National Geographic : 1935 Dec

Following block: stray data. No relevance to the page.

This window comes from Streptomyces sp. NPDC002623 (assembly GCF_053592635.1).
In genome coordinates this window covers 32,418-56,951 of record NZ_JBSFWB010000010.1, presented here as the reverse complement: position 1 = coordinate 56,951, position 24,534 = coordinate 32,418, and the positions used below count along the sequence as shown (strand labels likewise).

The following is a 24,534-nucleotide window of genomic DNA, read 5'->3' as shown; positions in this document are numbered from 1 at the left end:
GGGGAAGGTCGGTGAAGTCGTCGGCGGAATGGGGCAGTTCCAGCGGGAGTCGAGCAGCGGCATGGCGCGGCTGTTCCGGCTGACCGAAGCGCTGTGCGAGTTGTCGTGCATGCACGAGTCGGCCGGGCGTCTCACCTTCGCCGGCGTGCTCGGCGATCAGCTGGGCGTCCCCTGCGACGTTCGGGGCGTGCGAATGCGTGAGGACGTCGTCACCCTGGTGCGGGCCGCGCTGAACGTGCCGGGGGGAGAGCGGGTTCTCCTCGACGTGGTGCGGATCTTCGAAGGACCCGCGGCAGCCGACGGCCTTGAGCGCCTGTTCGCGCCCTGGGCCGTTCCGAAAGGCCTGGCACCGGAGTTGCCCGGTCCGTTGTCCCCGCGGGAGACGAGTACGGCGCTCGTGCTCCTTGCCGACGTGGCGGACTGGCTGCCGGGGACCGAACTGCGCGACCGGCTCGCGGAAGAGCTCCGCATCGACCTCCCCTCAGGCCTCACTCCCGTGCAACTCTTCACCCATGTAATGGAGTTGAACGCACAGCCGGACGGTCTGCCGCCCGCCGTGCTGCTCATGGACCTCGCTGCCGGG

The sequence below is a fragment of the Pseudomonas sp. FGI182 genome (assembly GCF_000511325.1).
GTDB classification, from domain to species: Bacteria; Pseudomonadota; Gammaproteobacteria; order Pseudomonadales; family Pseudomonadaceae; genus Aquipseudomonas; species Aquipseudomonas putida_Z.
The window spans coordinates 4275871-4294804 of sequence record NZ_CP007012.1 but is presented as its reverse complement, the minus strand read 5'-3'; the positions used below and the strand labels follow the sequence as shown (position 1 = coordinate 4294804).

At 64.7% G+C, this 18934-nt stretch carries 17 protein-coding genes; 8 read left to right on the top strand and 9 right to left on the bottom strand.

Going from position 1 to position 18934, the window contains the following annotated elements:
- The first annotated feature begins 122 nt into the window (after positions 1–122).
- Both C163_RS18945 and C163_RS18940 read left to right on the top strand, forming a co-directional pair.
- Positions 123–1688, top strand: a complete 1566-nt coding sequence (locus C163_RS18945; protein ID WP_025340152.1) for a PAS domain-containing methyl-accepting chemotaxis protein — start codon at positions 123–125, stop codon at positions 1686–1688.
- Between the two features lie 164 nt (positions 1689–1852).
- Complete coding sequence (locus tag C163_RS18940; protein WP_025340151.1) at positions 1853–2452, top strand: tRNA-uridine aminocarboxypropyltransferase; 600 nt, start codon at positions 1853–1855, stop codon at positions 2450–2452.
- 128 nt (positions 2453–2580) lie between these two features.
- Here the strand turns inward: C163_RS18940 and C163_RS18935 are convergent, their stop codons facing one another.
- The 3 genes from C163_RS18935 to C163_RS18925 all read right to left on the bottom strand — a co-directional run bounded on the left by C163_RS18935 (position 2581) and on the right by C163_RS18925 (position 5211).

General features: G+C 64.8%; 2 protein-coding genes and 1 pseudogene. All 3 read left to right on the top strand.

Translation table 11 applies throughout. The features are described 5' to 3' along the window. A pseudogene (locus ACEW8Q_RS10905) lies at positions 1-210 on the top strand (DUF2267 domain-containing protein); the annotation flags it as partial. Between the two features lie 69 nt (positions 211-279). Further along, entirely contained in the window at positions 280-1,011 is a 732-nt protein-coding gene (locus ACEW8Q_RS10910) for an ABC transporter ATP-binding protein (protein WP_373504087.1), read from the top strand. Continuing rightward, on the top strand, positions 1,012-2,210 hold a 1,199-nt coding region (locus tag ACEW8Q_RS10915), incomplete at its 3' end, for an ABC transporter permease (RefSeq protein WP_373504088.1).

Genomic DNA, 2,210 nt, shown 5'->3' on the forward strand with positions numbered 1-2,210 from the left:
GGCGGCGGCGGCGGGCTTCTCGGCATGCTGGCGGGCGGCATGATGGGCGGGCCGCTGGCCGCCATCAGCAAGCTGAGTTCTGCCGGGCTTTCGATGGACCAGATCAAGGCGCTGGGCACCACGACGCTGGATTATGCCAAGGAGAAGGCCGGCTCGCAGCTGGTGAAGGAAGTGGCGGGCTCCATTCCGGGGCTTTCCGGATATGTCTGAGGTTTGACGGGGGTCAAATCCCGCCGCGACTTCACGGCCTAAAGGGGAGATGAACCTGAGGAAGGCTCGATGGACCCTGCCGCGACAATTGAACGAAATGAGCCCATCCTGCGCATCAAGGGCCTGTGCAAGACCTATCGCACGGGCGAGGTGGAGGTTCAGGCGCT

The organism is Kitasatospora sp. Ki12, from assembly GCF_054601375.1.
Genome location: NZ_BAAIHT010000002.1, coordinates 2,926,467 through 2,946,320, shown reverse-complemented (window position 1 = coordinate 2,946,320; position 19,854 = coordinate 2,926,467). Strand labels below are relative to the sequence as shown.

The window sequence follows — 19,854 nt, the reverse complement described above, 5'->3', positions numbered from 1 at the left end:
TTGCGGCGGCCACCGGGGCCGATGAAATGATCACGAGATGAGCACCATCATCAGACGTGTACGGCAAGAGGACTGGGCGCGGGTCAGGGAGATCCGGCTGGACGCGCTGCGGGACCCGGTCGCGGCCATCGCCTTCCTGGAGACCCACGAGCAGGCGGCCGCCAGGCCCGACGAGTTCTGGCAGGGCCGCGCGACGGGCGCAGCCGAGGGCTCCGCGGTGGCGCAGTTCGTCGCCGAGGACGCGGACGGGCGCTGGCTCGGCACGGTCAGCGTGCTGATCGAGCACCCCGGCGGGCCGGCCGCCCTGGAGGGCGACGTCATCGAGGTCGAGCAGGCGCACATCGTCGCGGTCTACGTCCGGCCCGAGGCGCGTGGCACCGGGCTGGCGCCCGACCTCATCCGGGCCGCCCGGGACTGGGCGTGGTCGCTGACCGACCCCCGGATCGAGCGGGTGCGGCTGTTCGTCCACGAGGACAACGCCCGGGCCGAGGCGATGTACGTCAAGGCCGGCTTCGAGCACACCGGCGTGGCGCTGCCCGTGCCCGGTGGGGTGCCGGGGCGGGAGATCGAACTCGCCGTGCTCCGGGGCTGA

CAPITAL CITIES OF AUSTRALIA Assisting him in his comprehensive build ing scheme was Francis Howard Greenway, a convict, who became the official architect with the munificent salary of three shillings a day. Greenway's labors endured, as at tested by St. James' Church, the Conserva torium of Music (designed as Government House stables), and other structures still doing service. One commissioner from England, how ever, complained that the 75-cents-a -day architect was making "too great a sacrifice of time and labour to the purpose of orna ment and effect!" In 1851 came a gold strike in New South Wales. A rush was on. From all over the world arrived seekers after fortunes, as in the California rush of '49. As in our West, many of the diggers later became settlers. More men, more wealth, and more trade boomed Australia. So, too, did Sydney grow. Today old buildings are being demol ished to make way for new; riveters beat a tattoo on gaunt steel skeletons of tomor row's new shops and offices; a pathway is being mowed through two blocks to extend another thoroughfare. It is a city in transition. Sleek modern buildings of concrete and polished stone surround, but do not yet engulf, a Renais sance Town Hall, a Byzantine market, Gothic churches, a Tudor castle Govern ment House (page 676), and an Ionic Art Gallery. The florid Victorian appearance, however, is rapidly disappearing. Neon lights proclaim night clubs, thea ters, and motion-picture "palaces." Last year Sydney played to crowded houses its first all-Australian musical comedy. Li bretto, lyrics, and lines were from Austra lian pens; beaches and the Blue Mountains were its locale. MILK BARS AND CHEMISTS' SHOPS American institutions have touched the city. Milk bars, or soda fountains, fruit juice stalls, and light-lunch restaurants have become popular. But a drug store is still a "chemist shop," where only drugs are dispensed, and one buys cigarettes from a tobacconist. One large department store has devoted extensive floor space to a restaurant, where more than 6,000 luncheons are served every business day, besides providing special cafeterias and dining rooms for its 4,000 employees. Throughout the suburban dis- tricts, gasoline stations (or petrol pumps) have sprung up. One that I noticed even re joices in the name of "Ye Auto Drive Inn." Sydney's streets in the down-town busi ness section are becoming painfully cramped for the heavy traffic that surges through them. One day, as a local business man and I stood on a corner waiting for a police whis tle to redirect the traffic tide, I commented rather pointedly on the width of the streets. "Not narrow by any means," he laughed. "Why, they are so wide that we put a row of shops down the center." That, at least, is one manner of explain ing the one-way routing down Castlereagh and up Pitt Streets! But Sydney is above all a city of peo ple-a people who work and play. Aus tralians have acquired the happy faculty of working to live rather than living to work. When you see Sydneysiders yachting, going out for cricket matches, attending the races, or sun-baking and surfing at the beaches, play appears all important. Busi ness men take time for morning and after noon tea, served in their offices, yet the work gets done. The Royal Exchange is the largest wool selling center in the world, having displaced London, which held that position for many years. More than a million bales of the golden fleece are auctioned off every year. In addition, there are salesrooms for tallow, hides, sheepskins, and other pastoral prod ucts. FEVERISH BIDDING FOR BALES OF WOOL A wool sale is a fascinating thing to watch. Foreign buyers, Australian milling groups, and local wool scourers fill the amphitheater on each sale day. Catalogues are provided, in which are numbered and classified the different lots to be sold. The wool is previously put on display for in spection at local brokers' show stores, so that the selling is done only by number. At the auctioneer's call for bids two dozen men may jump to their feet, barking figures and signaling with their hands. From the feverish, noisy bidding the un initiated can hardly understand the price offered or know who has made the bid. But the auctioneer knows. There are no argu ments; his word is final. Four checkers are kept busy tallying up the sales. An aver age of seven lots falls under the hammer every minute during the selling period!